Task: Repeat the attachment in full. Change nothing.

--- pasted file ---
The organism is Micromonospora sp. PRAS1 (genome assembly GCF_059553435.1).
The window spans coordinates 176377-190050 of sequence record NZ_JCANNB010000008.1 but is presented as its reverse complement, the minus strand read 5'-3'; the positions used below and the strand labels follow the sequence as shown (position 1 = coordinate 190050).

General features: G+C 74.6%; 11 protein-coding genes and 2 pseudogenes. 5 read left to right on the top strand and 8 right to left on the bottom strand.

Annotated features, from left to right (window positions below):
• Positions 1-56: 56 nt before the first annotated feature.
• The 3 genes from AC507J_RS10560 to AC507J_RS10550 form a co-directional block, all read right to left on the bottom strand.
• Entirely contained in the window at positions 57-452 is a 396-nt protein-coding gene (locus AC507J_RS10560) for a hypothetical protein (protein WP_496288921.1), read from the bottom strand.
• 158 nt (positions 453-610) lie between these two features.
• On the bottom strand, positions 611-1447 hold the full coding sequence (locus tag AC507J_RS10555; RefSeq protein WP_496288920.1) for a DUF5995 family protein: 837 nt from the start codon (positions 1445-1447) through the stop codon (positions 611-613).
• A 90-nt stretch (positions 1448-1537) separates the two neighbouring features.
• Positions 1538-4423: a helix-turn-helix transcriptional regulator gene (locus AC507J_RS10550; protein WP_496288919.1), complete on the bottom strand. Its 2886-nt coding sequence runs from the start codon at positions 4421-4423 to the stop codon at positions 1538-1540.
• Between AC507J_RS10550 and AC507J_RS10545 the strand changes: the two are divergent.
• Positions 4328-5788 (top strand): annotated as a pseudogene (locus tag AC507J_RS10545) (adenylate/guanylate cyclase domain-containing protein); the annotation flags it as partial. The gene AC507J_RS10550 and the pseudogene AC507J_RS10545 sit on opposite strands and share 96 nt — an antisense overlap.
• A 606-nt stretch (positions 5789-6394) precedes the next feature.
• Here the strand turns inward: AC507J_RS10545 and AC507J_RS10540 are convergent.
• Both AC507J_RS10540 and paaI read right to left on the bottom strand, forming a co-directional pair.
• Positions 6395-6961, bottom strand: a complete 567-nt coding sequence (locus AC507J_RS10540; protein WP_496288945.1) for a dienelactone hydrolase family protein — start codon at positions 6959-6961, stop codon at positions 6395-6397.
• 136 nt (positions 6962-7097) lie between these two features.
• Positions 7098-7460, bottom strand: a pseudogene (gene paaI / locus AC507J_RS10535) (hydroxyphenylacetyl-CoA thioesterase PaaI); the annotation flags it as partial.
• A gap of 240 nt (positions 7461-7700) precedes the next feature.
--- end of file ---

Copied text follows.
The organism is Micromonospora sp. PRAS1 (genome assembly GCF_059553435.1).
The window spans coordinates 176377-190050 of sequence record NZ_JCANNB010000008.1 but is presented as its reverse complement, the minus strand read 5'-3'; the positions used below and the strand labels follow the sequence as shown (position 1 = coordinate 190050).

General features: G+C 74.6%; 11 protein-coding genes and 2 pseudogenes. 5 read left to right on the top strand and 8 right to left on the bottom strand.

Annotated features, from left to right (window positions below):
• Positions 1-56: 56 nt before the first annotated feature.
• The 3 genes from AC507J_RS10560 to AC507J_RS10550 form a co-directional block, all read right to left on the bottom strand.
• Entirely contained in the window at positions 57-452 is a 396-nt protein-coding gene (locus AC507J_RS10560) for a hypothetical protein (protein WP_496288921.1), read from the bottom strand.
• 158 nt (positions 453-610) lie between these two features.
• On the bottom strand, positions 611-1447 hold the full coding sequence (locus tag AC507J_RS10555; RefSeq protein WP_496288920.1) for a DUF5995 family protein: 837 nt from the start codon (positions 1445-1447) through the stop codon (positions 611-613).
• A 90-nt stretch (positions 1448-1537) separates the two neighbouring features.
• Positions 1538-4423: a helix-turn-helix transcriptional regulator gene (locus AC507J_RS10550; protein WP_496288919.1), complete on the bottom strand. Its 2886-nt coding sequence runs from the start codon at positions 4421-4423 to the stop codon at positions 1538-1540.
• Between AC507J_RS10550 and AC507J_RS10545 the strand changes: the two are divergent.
• Positions 4328-5788 (top strand): annotated as a pseudogene (locus tag AC507J_RS10545) (adenylate/guanylate cyclase domain-containing protein); the annotation flags it as partial. The gene AC507J_RS10550 and the pseudogene AC507J_RS10545 sit on opposite strands and share 96 nt — an antisense overlap.
• A 606-nt stretch (positions 5789-6394) precedes the next feature.
• Here the strand turns inward: AC507J_RS10545 and AC507J_RS10540 are convergent.
• Both AC507J_RS10540 and paaI read right to left on the bottom strand, forming a co-directional pair.
• Positions 6395-6961, bottom strand: a complete 567-nt coding sequence (locus AC507J_RS10540; protein WP_496288945.1) for a dienelactone hydrolase family protein — start codon at positions 6959-6961, stop codon at positions 6395-6397.
• 136 nt (positions 6962-7097) lie between these two features.
• Positions 7098-7460, bottom strand: a pseudogene (gene paaI / locus AC507J_RS10535) (hydroxyphenylacetyl-CoA thioesterase PaaI); the annotation flags it as partial.
• A gap of 240 nt (positions 7461-7700) precedes the next feature.